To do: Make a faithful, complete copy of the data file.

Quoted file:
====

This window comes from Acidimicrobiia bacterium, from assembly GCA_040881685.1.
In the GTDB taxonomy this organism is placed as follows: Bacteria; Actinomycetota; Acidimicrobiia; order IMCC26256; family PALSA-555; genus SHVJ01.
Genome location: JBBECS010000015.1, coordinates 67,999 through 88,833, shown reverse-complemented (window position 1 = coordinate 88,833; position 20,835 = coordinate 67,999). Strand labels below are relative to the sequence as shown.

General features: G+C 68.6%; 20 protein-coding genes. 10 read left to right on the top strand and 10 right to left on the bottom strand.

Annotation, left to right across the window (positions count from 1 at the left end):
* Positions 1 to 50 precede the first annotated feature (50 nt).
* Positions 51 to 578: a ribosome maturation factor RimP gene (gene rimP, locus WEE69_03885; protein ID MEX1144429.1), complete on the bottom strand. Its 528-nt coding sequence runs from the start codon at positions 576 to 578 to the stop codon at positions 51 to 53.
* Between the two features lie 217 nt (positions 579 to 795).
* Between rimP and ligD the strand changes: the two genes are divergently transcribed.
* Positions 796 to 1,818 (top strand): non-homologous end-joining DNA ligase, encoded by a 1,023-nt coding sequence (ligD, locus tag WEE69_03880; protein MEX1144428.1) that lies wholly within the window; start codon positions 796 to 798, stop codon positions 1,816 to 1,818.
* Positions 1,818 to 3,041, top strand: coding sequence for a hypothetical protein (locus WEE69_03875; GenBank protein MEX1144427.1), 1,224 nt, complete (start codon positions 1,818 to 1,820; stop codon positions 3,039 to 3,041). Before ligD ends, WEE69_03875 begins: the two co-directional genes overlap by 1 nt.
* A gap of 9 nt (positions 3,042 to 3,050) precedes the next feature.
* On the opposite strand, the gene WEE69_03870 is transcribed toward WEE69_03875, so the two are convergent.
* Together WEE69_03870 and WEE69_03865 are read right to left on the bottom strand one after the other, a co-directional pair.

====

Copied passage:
This window comes from Acidimicrobiia bacterium, from assembly GCA_040881685.1.
In the GTDB taxonomy this organism is placed as follows: Bacteria; Actinomycetota; Acidimicrobiia; order IMCC26256; family PALSA-555; genus SHVJ01.
Genome location: JBBECS010000015.1, coordinates 67,999 through 88,833, shown reverse-complemented (window position 1 = coordinate 88,833; position 20,835 = coordinate 67,999). Strand labels below are relative to the sequence as shown.

General features: G+C 68.6%; 20 protein-coding genes. 10 read left to right on the top strand and 10 right to left on the bottom strand.

Annotation, left to right across the window (positions count from 1 at the left end):
* Positions 1 to 50 precede the first annotated feature (50 nt).
* Positions 51 to 578: a ribosome maturation factor RimP gene (gene rimP, locus WEE69_03885; protein ID MEX1144429.1), complete on the bottom strand. Its 528-nt coding sequence runs from the start codon at positions 576 to 578 to the stop codon at positions 51 to 53.
* Between the two features lie 217 nt (positions 579 to 795).
* Between rimP and ligD the strand changes: the two genes are divergently transcribed.
* Positions 796 to 1,818 (top strand): non-homologous end-joining DNA ligase, encoded by a 1,023-nt coding sequence (ligD, locus tag WEE69_03880; protein MEX1144428.1) that lies wholly within the window; start codon positions 796 to 798, stop codon positions 1,816 to 1,818.
* Positions 1,818 to 3,041, top strand: coding sequence for a hypothetical protein (locus WEE69_03875; GenBank protein MEX1144427.1), 1,224 nt, complete (start codon positions 1,818 to 1,820; stop codon positions 3,039 to 3,041). Before ligD ends, WEE69_03875 begins: the two co-directional genes overlap by 1 nt.
* A gap of 9 nt (positions 3,042 to 3,050) precedes the next feature.
* On the opposite strand, the gene WEE69_03870 is transcribed toward WEE69_03875, so the two are convergent.
* Together WEE69_03870 and WEE69_03865 are read right to left on the bottom strand one after the other, a co-directional pair.